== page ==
Parabola - Issue 2
https://www.parabola.unsw.edu.au/2010-2019/volume-47-2011/issue-2
enVolume 47 Issue 2 Header
https://www.parabola.unsw.edu.au/content/volume-47-issue-2-header
<section class="field field-name-field-nav-pic-volume-issue field-type-taxonomy-term-reference field-label-above view-mode-rss"><h2 class="field-label">Volume/Issue: </h2><ul class="field-items"><li class="field-item even"><a href="/2010-2019/volume-47-2011/issue-2">Issue 2</a></li></ul></section><section class="field field-name-field-nav-pic-image field-type-image field-label-above view-mode-rss"><h2 class="field-label">Image: </h2><div class="field-items"><figure class="clearfix field-item even"><img class="image-style-volume-issue-header-image" src="https://www.parabola.unsw.edu.au/files/styles/volume_issue_header_image/public/promotional_images/Hammock_1.jpg?itok=dCJDOt-B" width="640" height="250" alt="" /></figure></div></section><section class="field field-name-field-nav-pic-issue-number field-type-taxonomy-term-reference field-label-above view-mode-rss"><h2 class="field-label">Issue Number: </h2><ul class="field-items"><li class="field-item even"><a href="/issue/issue-2">Issue 2</a></li></ul></section><section class="field field-name-field-nav-pic-volume-number field-type-taxonomy-term-reference field-label-above view-mode-rss"><h2 class="field-label">Volume Number: </h2><ul class="field-items"><li class="field-item even"><a href="/volume/volume-47">Volume 47</a></li></ul></section>Tue, 11 Feb 2014 04:46:57 +0000z9803847249 at https://www.parabola.unsw.edu.auSolutions to Problems 1351 - 1360
https://www.parabola.unsw.edu.au/2010-2019/volume-47-2011/issue-2/article/solutions-problems-1351-1360
<div class="field field-name-field-article-author field-type-text field-label-hidden view-mode-rss"><div class="field-items"><div class="field-item even">Various</div></div></div><div class="field field-name-body field-type-text-with-summary field-label-hidden view-mode-rss"><div class="field-items"><div class="field-item even"><div><strong>Q1351 </strong>A city consists of a rectangular grid of roads, with $m$ roads running east--west and $n$ running north--south. Every east--west road intersects every north--south road. A construction vehicle travels around the city, visiting each intersection once (and only once) and finally returning to its starting point. As it travels it builds a fence down the middle of each road it uses: thus it constructs, in effect, a single long fence which eventually loops back on itself. How many city blocks are now inside the fence?</div><div> </div><div><strong>SOLUTION</strong> If we assume that each block is a square with side length $1$ unit, then the number of blocks inside the fence is equal to the area enclosed by the path. Since the path is a polygon with lattice points for its vertices we can use Pick's Theorem:</div><div>$$A=I+{\textstyle\frac{1}{2}}P-1\ ,$$</div><div>where $A$ is the area enclosed, $I$ is the number of points inside the path and $P$ is the number of points on the path. In this case there are $mn$ points altogether, and they are all on the path (because we are told that every intersection was visited). Therefore $P=mn$ and $I=0$, and the number of blocks inside the path is $\frac{1}{2}mn-1$.</div></div></div></div><div class="field field-name-field-article-article-pdf field-type-file field-label-hidden view-mode-rss"><div class="field-items"><div class="field-item even"><a href="https://www.parabola.unsw.edu.au/files/articles/2010-2019/volume-47-2011/issue-2/vol47_no2_s.pdf">Click here to download the PDF file</a><iframe id="pdf_reader" src="https://docs.google.com/viewer?embedded=true&url=https%3A%2F%2Fwww.parabola.unsw.edu.au%2Ffiles%2Farticles%2F2010-2019%2Fvolume-47-2011%2Fissue-2%2Fvol47_no2_s.pdf" width="600" height="780" scrolling="no" style="border: none;"></iframe></div></div></div>Tue, 20 Aug 2013 06:36:00 +0000fcuadmin84 at https://www.parabola.unsw.edu.auProblems Section: Problems 1361 - 1370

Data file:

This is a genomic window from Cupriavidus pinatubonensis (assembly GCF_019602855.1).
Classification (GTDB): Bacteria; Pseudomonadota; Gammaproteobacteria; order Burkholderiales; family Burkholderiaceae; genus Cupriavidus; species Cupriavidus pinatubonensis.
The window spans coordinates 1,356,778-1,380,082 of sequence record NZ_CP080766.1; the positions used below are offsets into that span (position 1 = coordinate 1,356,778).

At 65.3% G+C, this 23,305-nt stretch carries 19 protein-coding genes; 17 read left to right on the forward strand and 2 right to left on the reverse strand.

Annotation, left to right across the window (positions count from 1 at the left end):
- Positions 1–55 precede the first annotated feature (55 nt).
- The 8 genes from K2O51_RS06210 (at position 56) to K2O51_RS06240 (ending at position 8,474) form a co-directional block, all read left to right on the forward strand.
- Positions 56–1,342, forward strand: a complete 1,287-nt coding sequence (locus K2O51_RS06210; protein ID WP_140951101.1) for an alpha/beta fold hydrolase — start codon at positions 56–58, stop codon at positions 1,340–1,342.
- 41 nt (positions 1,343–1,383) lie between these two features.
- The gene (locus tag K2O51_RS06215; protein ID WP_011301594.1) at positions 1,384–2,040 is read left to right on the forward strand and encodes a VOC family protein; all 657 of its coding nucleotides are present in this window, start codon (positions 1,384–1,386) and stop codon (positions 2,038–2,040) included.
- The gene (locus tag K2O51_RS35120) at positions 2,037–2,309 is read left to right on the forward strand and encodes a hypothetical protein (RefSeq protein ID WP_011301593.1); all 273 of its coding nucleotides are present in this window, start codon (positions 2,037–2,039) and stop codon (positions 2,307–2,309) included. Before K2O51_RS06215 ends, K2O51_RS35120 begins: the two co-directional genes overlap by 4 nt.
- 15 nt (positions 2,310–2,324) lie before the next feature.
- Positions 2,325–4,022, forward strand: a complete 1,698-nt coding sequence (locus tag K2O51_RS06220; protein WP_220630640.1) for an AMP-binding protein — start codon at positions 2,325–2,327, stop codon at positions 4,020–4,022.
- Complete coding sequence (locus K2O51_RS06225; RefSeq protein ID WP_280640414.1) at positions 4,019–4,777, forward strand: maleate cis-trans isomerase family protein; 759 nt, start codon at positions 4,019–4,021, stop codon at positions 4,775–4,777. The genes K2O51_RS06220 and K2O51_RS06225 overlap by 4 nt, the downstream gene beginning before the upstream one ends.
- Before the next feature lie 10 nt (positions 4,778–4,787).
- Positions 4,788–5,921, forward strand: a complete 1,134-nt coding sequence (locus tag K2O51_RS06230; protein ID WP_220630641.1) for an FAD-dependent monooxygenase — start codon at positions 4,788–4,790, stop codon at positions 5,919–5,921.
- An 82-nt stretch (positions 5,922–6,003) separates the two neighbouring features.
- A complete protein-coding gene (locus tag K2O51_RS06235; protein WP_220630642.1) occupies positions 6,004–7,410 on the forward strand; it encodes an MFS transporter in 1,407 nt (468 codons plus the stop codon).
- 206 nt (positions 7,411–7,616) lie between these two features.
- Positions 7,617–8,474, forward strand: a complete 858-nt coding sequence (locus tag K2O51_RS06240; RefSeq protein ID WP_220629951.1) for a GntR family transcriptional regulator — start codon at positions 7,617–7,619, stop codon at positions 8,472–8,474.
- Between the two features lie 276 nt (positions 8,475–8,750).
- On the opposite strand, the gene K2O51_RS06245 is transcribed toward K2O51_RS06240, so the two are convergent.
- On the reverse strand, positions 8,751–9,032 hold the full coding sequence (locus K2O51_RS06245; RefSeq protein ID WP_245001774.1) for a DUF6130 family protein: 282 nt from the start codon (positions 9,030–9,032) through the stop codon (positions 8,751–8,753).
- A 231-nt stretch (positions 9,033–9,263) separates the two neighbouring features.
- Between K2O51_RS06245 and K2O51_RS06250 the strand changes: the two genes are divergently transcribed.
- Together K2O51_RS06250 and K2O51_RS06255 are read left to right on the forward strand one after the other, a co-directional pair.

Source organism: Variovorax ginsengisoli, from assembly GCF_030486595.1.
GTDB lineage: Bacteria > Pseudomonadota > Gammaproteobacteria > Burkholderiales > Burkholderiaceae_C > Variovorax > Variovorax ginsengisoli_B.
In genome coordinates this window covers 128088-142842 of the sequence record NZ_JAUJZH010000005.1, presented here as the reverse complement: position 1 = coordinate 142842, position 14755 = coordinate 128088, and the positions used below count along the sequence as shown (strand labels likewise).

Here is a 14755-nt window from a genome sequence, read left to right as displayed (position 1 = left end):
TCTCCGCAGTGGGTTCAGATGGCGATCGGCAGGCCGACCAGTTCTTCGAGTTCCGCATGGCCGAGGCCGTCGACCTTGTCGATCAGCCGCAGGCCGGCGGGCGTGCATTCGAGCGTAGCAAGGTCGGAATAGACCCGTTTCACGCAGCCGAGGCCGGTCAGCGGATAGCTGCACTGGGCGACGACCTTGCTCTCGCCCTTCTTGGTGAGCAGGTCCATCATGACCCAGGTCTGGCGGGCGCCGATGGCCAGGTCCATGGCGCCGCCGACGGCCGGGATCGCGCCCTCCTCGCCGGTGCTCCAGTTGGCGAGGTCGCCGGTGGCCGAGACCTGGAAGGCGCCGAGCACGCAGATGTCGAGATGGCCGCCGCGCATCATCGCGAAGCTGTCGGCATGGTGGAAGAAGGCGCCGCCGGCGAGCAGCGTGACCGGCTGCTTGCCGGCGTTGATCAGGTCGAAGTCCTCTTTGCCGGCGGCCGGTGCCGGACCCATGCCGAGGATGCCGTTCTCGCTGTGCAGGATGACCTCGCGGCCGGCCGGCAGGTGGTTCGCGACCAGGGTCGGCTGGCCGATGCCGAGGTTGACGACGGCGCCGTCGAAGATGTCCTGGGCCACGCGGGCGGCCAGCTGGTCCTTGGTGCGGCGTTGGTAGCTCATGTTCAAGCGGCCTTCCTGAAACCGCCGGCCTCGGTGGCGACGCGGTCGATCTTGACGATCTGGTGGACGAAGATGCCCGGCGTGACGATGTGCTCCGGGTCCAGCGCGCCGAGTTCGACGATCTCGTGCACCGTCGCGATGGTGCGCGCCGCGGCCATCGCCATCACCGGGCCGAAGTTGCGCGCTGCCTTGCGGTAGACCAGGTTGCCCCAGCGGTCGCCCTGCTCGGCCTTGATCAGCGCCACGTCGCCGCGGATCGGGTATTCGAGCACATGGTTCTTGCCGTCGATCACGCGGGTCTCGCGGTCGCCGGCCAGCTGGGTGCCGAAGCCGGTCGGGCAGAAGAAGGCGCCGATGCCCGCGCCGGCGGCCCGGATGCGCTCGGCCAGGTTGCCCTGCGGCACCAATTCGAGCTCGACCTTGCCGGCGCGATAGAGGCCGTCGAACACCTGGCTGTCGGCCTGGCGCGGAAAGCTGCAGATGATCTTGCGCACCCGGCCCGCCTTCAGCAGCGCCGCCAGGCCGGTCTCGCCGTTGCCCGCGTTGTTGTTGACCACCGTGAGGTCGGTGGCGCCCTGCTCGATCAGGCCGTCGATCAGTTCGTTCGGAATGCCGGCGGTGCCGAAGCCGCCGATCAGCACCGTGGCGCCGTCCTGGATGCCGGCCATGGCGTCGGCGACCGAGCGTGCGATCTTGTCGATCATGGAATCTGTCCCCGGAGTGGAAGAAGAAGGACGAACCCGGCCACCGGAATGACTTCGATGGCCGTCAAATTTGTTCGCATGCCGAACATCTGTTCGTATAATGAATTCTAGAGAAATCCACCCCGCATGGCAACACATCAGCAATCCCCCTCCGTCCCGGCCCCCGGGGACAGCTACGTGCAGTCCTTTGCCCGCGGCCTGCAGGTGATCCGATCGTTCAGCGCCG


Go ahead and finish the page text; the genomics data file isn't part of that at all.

https://www.parabola.unsw.edu.au/2010-2019/volume-47-2011/issue-2/article/problems-section-problems-1361-1370
<div class="field field-name-field-article-author field-type-text field-label-hidden view-mode-rss"><div class="field-items"><div class="field-item even">Various</div></div></div><div class="field field-name-body field-type-text-with-summary field-label-hidden view-mode-rss"><div class="field-items"><div class="field-item even"><div><strong>Q1361 </strong>Find a six digit number which can be split into three two digit squares and also into two three digit squares. (The first digit of a number cannot be zero.)</div>
<div> </div>